coordination. It can be associated with extensor or flexor posturing (decorticate or decerebrate). Dystonia is defined as a dyskinetic tone abnormality with alternating tone or co contraction in the antagonist and agonist muscle groups, causing varied abnormal postures and often fluctuating tone. The other dyskinetic forms are athetosis, choreiform and choreoathetoid. Athetoid movements are involuntary constant rotatory or writhing movements of the distal extremities, and are associated with basal ganglia involvement. These movements stop during sleep. The incidence of the athetoid type has drastically been reduced by the advent of treatment for Rh incompatibility. The ataxic form is rare, and must be differentiated from degenerative processes of the cerebellum. Spasticity and dystonia frequently coexist in CP, as the mixed form of tone abnormality. Studies to differentiate spasticity from dystonia using clinical assessment or gait analysis are important, as some treatments control spasticity or dystonia more effectively. Surgical outcomes are much less predictable in children with dystonia, as tone fluctuates. A form of dystonia that is responsive to dopaminergic medication is well described. A small percentage of patients have the hypotonic type of CP. These children need to be differentiated from those with identifiable causes of neonatal hypotonia such as muscle disease, metabolic disorders, and genetic syndromes. Many of these children develop spastic or extrapyramidal-type disorders after the first few months of life. Clinical effect: Hypotonia and motor delay are often seen as early signs of CP. The severity of involvement varies widely, depending on the extent of neurologic involvement. Upper motor neuron injury features include positive findings of increased tone and reflexes, positive Babinski's reflex, and negative findings of reduced strength, selective motor control, balance, and coordination. About three-quarters of children with CP have spasticity, although the first several months can be characterized with hypotonia. Early on, assessment reveals tone in the extremities, and retention of primitive reflexes can be noted. Obligatory primitive reflexes that the child cannot emerge from are always abnormal. Examples of these are the asymmetric tonic neck reflex (ATNR), symmetric tonic neck reflex (STNR), and tonic labyrinthine reflex. Other problems in infancy that suggest CP include irritability, lethargy, weak suck with tongue thrust, poor head control, high-pitched cry, oral hypersensitivity, tonic bite, and asymmetric movements or unusual posturing. Later on, the child might be noted to be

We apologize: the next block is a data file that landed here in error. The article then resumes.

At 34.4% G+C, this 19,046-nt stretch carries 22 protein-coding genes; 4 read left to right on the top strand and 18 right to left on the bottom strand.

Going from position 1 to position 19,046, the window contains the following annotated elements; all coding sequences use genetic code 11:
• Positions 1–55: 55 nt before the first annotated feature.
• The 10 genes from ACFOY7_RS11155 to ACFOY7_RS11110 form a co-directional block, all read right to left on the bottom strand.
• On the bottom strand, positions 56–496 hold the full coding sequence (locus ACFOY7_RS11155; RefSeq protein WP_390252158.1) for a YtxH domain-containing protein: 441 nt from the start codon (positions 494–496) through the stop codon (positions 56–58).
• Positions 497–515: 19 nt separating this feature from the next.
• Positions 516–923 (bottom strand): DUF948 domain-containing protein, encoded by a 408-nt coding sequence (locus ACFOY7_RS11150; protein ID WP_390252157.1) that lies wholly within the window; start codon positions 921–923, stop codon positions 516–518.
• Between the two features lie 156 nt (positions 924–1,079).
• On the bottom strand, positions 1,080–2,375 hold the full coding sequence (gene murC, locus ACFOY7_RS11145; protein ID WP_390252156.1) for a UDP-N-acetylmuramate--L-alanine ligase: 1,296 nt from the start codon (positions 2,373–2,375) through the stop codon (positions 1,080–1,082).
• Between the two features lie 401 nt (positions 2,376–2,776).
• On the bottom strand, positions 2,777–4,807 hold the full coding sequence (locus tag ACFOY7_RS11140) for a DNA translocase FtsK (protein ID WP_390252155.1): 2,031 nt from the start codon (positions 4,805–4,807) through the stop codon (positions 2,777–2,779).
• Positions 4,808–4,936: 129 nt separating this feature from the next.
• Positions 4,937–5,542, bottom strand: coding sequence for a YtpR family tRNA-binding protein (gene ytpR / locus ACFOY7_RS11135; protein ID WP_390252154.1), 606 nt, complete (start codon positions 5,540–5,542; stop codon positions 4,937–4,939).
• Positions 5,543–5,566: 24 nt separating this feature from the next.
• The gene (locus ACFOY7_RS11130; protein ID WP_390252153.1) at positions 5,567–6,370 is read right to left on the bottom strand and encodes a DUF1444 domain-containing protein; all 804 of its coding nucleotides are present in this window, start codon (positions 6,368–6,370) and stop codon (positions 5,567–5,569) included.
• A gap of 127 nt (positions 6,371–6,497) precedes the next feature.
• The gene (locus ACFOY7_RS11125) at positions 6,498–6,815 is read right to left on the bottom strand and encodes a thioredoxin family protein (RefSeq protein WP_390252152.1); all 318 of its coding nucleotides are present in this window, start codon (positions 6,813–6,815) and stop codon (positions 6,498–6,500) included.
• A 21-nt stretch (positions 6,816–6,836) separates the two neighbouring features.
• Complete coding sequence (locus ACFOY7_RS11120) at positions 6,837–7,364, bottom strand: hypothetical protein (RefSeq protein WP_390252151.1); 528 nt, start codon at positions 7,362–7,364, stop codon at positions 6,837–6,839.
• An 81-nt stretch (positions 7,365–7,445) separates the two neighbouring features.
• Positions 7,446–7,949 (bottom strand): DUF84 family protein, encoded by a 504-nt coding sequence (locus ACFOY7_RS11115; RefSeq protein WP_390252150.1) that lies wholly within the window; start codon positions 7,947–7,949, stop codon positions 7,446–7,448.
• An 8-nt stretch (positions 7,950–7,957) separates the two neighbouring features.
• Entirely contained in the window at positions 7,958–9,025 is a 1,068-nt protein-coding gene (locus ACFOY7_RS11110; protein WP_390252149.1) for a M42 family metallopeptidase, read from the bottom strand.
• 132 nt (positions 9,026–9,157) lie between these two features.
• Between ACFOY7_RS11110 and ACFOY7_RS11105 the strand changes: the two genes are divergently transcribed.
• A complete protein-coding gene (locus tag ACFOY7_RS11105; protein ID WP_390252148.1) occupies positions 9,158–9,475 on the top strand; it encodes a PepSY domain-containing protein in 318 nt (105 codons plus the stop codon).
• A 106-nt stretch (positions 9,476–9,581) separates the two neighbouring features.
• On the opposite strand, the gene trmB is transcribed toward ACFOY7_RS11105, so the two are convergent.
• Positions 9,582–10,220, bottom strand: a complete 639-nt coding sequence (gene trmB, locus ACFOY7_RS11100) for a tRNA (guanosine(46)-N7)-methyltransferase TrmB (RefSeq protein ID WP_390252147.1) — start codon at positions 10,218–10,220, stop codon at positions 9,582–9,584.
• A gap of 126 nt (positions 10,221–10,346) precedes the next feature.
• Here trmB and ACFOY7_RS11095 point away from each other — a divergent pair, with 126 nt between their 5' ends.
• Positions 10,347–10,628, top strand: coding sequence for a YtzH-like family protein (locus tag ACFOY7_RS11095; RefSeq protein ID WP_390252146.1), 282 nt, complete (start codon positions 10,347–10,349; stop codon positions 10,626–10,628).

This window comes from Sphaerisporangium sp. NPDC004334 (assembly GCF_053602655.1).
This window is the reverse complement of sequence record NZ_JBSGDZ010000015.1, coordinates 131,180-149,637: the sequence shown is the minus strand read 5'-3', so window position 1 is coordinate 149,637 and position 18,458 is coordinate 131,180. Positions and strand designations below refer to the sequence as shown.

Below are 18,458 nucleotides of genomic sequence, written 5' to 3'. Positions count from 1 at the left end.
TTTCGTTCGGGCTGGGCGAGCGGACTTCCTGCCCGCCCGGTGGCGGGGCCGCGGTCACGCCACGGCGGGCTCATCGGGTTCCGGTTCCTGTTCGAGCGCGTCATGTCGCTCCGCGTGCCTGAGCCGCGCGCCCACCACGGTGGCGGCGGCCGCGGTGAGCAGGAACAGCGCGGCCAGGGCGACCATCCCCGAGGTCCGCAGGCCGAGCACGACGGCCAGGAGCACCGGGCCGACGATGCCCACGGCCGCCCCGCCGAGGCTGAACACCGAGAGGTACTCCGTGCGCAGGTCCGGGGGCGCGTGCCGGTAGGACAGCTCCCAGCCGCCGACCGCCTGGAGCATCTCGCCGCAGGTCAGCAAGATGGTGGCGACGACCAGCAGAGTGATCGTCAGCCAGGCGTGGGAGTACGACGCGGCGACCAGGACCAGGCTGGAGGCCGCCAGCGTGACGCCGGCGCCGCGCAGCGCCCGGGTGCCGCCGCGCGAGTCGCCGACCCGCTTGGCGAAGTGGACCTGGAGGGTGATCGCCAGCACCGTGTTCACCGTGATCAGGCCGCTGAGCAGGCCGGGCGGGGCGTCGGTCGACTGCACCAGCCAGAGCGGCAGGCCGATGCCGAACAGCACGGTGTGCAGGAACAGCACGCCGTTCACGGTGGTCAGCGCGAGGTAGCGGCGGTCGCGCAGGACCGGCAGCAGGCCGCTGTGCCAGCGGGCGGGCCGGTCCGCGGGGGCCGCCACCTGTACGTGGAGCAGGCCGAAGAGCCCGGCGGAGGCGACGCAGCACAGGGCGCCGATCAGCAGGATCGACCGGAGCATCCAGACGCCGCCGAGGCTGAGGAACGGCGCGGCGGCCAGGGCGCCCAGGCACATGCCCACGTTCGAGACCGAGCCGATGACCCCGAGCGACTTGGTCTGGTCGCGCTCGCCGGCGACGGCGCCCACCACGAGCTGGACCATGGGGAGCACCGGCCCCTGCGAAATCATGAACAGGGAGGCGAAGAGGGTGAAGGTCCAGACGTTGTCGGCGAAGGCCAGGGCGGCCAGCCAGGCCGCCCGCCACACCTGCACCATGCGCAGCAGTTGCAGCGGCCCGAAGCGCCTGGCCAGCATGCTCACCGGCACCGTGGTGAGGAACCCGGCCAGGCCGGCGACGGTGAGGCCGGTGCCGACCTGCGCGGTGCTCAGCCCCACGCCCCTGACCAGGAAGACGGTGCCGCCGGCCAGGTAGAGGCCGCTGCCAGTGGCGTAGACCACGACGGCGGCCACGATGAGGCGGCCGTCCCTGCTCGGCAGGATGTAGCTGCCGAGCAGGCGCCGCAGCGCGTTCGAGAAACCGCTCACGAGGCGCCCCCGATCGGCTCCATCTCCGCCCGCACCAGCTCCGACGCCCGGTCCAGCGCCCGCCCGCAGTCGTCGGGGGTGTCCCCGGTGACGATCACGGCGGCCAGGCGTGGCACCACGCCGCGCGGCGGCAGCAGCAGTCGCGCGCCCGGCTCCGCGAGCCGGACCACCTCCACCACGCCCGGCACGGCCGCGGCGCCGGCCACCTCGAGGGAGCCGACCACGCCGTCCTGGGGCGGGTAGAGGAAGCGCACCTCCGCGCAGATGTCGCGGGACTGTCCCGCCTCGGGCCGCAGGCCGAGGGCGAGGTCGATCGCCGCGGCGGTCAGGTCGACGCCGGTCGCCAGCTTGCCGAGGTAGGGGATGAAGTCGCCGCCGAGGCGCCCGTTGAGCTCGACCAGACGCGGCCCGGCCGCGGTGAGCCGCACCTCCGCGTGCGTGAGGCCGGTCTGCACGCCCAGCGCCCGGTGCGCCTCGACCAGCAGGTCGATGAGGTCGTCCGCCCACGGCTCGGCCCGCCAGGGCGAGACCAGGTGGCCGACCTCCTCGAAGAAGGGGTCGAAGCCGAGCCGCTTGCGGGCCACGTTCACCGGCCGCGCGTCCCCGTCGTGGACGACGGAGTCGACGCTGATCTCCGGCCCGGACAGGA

rolling for mobility, combat crawling, 'W sitting', 'bunny hopping', or adopting a hand preference before the first birthday. Trunk or central hypotonia often remains throughout life. Abnormalities of muscle tone are frequently accompanied by muscle weakness. As tone develops in children with spasticity, abnormal posturing such as 'scissoring', 'guarding' of the upper extremities, extensor posturing, or proximal 'fixing' can be seen. Scissoring is the simultaneous adduction, knee hyperextension, and plantar flexion of the lower extremities. Flexion synergy patterns of the upper extremities include flexion at the fingers, wrists, and elbows with shoulder abduction. As this upper extremity pattern becomes stronger, the child's hands rise from the waist, producing a Tow, mid, or high guard position. The abnormalities of muscle tone are often accompanied by weakness in individual muscles. Applying the traditional methods of measuring muscle strength is problematic in CP, because the tone abnormalities mask the patient's ability to generate force. Modified sphygmomanometer and hydraulic force measures can provide better reliability than Medical Research Council muscle strength grades. Sensory issues are also well recognized in CP, which affect motor function, such as hand manipulation ability. Hypersensitivity can interfere with development of hand and lower extremity weight-bearing skills. The abnormal sensory experience of disordered motor control can contribute to disordered sensory perception, which further interferes with the child's ability to perform high-level motor activities. Decreased ability to distinguish two-point discrimination has been found in the upper extremities of children with all types of CP. Children with hemiparetic CP have also been found almost universally to have a decrease in stereognosis, with decreased proprioception in about half of patients tested. The side of involvement with cortical lesions is also known to cause specific issues, such as movement planning with left hemisphere injury. Balance difficulties can be due to a combination of weakness, abnormal tone, and sensory issues, including visual perceptual skills. The major secondary effects of disordered muscle tone, control, and balance are changes in joint alignment, leading to contracture and deformity. Contracture (passive shortening that can limit joint and soft tissue movement) frequently affects the adductor, hamstring, and plantar flexor muscles of the lower extremities and the flexors of the upper extremities. This reflects the presence of spasticity, scissoring, or upper extremity flexion patterns, individually or severally, which are present in the majority of children with spastic types of CP.